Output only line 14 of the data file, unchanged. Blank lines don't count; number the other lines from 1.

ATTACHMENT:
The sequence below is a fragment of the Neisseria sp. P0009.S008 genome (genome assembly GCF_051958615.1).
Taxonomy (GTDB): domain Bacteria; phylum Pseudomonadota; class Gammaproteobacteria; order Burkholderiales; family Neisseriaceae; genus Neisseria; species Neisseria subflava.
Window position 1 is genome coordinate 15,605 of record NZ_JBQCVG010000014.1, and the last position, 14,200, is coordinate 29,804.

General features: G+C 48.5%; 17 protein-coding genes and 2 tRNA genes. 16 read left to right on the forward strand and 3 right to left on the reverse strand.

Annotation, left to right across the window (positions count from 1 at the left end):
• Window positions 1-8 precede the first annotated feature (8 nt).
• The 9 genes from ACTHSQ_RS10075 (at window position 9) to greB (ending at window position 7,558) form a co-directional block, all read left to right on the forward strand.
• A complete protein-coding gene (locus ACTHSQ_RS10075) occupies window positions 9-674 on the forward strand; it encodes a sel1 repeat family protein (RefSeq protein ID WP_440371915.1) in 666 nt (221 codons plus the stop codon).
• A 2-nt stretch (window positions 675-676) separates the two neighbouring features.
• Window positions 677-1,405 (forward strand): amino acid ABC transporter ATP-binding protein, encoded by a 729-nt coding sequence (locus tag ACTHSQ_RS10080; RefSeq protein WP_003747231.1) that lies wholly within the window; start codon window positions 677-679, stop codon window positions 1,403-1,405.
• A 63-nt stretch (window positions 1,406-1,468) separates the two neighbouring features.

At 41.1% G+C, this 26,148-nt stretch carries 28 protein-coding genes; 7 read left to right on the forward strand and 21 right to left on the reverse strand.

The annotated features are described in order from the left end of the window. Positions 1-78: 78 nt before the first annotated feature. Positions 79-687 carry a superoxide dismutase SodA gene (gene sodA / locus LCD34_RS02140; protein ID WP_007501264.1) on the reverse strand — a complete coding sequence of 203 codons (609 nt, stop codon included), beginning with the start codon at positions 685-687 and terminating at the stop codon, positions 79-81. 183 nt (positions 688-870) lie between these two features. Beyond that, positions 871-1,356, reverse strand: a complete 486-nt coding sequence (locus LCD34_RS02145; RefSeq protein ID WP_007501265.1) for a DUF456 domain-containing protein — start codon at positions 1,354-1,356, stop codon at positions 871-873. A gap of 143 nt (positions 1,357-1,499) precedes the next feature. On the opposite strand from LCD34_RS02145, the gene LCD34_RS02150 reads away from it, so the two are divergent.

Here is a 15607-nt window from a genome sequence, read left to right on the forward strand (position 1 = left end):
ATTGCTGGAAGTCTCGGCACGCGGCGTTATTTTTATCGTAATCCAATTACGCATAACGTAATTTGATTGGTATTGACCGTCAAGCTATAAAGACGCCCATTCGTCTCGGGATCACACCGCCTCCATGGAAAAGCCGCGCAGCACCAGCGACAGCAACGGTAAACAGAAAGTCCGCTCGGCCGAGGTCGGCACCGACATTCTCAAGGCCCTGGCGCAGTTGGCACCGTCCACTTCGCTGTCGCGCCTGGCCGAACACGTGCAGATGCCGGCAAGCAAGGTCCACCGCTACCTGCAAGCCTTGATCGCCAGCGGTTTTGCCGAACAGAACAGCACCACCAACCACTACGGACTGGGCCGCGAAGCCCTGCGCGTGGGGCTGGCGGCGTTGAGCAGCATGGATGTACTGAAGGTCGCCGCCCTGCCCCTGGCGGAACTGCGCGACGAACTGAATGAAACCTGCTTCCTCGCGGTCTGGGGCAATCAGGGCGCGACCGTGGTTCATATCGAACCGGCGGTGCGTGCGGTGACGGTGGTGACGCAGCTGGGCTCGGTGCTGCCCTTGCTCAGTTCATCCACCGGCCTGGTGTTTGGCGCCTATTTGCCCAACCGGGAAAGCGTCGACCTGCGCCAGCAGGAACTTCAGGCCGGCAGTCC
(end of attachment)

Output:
Here is a 15607-nt window from a genome sequence, read left to right on the forward strand (position 1 = left end):